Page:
The New York art gallery Miles McEnery recently joined 1stDibs, and as I was looking through its storefront on the site, I was excited to see that in addition to the many notable contemporary artists it represents, it also handles the estates of a few seminal American creators. Among them is the colorist Wolf Kahn (1927–2020), whose Gray Foliage, a luminous 2007 pastel, particularly caught my eye.
Kahn’s landscapes, such as Gray Foliage, “perfectly evoke the beauty and sensations of the natural world,” says Sarah Durning Cope, senior director at Miles McEnery. “And they do so through a filter that blends realism and Color Field that is uniquely Kahn’s own.”
When I was a kid, my grandparents’ house was filled with large-scale abstract art, which I didn’t really get. But there was one smallish painting that hung over the dresser in their bedroom that somehow spoke to me.
It depicted a woman at a table, absorbed in the objects scattered across its surface and lit from behind by a generous wall of windows. What fascinated me most about the work was the tabletop’s dominating bouquet of flowers, which were brought to vivid life through colored pigment applied in varying degrees of thickness. Some blooms were rendered in what seemed a watery wash, which made them almost blend into the background; others were realized in a heavy impasto that culminated in one glorious pink peony.
That painting was by the evocatively named (to my boyhood ear) Wolf Kahn, done before he settled into his signature reductive style. Years later, I had the pleasure of visiting him in his New York studio, where he told me he’d made the work in the 1950s when he was living in Italy. The sitter was his then girlfriend, the artist Emily Mason, daughter of abstract painter Alice Trumbull Mason. (They eventually wed and were married for more than 60 years.)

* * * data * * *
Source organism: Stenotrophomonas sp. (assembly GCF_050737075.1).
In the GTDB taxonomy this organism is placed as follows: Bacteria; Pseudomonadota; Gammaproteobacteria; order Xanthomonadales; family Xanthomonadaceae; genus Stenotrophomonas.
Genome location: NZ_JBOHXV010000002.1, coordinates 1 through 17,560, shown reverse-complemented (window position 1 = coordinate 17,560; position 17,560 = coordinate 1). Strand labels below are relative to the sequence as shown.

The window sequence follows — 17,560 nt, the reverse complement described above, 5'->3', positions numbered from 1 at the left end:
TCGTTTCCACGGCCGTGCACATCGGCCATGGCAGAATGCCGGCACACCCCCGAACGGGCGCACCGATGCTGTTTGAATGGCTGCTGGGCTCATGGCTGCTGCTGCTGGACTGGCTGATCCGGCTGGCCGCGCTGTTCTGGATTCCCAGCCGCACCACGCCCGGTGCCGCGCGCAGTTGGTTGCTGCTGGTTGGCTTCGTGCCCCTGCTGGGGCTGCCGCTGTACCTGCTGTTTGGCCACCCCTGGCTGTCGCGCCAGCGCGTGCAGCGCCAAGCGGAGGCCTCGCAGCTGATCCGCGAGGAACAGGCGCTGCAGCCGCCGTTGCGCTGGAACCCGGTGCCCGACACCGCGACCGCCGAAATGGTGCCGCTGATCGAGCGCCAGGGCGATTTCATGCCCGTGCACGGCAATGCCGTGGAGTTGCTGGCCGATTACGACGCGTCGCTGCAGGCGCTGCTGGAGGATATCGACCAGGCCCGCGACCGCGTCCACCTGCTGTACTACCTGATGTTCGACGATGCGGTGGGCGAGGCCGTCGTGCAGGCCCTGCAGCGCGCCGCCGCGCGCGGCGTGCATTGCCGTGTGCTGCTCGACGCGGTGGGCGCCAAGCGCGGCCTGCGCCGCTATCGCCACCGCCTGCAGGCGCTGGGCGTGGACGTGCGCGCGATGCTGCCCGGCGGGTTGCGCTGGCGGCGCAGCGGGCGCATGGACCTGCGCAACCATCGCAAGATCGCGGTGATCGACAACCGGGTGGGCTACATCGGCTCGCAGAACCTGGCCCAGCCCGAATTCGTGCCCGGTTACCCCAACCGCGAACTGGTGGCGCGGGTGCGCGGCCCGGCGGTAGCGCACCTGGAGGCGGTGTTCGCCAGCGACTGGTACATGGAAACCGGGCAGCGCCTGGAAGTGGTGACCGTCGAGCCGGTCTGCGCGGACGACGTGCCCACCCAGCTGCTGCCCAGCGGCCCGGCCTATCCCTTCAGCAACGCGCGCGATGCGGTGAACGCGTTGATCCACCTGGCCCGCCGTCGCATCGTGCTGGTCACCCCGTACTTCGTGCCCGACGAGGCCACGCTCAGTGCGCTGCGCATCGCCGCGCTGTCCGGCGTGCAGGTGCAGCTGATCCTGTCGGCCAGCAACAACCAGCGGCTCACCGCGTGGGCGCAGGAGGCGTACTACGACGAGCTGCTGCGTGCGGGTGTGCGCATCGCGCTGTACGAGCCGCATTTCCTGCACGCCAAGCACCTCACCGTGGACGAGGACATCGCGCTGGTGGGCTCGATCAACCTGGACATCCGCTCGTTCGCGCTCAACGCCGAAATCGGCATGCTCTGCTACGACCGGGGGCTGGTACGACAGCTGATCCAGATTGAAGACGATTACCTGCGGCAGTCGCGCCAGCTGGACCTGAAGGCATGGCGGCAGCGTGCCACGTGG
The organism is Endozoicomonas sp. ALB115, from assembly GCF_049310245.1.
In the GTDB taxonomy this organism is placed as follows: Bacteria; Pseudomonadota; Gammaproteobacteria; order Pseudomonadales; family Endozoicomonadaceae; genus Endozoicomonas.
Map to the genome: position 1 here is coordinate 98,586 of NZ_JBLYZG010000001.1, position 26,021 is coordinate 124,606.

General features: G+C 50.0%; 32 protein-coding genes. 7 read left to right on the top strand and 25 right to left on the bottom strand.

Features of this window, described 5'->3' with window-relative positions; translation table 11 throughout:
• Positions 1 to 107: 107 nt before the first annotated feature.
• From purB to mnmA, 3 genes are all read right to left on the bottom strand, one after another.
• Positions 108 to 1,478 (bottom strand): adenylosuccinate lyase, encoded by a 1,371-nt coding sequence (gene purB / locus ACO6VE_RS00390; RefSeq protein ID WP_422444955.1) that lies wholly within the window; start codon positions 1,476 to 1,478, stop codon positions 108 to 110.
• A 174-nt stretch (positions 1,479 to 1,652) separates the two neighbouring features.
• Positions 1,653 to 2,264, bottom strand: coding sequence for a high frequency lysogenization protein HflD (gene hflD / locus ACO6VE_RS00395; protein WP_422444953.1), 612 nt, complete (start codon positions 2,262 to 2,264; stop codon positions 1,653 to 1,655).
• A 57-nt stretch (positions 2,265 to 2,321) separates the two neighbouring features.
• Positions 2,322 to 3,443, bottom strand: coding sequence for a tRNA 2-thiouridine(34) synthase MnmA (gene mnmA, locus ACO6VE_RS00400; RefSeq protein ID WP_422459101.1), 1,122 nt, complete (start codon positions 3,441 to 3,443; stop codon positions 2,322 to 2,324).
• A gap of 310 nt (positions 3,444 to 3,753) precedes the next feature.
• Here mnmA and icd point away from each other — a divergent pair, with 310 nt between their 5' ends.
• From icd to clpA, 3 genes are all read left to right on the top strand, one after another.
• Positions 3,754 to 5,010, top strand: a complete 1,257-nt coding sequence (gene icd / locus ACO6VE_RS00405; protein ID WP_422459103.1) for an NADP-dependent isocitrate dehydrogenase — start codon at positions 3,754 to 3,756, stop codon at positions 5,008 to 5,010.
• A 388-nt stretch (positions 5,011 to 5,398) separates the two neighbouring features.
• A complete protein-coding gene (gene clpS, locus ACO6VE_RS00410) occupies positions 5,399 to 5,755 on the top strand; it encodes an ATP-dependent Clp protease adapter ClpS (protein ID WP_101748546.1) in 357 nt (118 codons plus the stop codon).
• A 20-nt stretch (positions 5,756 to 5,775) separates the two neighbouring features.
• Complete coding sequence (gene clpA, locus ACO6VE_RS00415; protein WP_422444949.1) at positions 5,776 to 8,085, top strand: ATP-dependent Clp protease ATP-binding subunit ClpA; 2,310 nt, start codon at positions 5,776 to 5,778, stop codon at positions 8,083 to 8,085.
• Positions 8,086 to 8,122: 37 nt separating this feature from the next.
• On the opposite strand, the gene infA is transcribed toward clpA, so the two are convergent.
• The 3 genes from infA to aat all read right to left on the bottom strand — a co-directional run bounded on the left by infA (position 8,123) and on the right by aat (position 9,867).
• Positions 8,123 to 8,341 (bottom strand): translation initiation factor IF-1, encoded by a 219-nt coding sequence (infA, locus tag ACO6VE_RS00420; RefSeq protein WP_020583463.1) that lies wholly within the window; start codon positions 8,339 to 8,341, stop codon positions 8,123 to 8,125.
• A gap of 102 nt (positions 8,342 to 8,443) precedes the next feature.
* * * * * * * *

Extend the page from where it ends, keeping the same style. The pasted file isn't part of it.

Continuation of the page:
At the time of our meeting, I was the editor of Art+Auction magazine and had assigned a story about the trajectory of Kahn’s career and the state of his market. This was consistently robust even though he hadn’t enjoyed the same critical embrace as some artists in his orbit, among them Abstract Expressionist Hans Hofmann (his first great teacher), Milton Avery (a sometime painting partner) and his longtime friend Wayne Thiebaud (whom Kahn described to me as “California’s most famous living artist”).
“Kahn has always been a colorist,” Annette Grant wrote in her profile, which ran in the February 2008 issue of Art+Auction, “employing a palette for his depictions of mountains, rocks, rivers, oceans, fields and the buildings associated with them — especially barns — that is so ravishing that nature at its gaudy best pales beside its hues.”
At a time when artists like Jeff Koons, Damien Hirst and Julian Schnabel were grabbing critics’ and curators’ attention, Grant’s description made Kahn’s work sound almost quaint. “A defining fact of Kahn’s career, and the careers of other artists at his level,” she continued, “is that our culture has made a commitment to the edgy and the iconoclastic at the expense of the beautiful.”
But times, I think, have changed. Among the lessons we’ve learned during these past few difficult years of pandemic, climate crisis and political discord is that beauty and nature matter more than ever, and that if our homes are to be sanctuaries from an often harsh outside world, then we should fill them with objects and art that soothe the soul and nurture the imagination.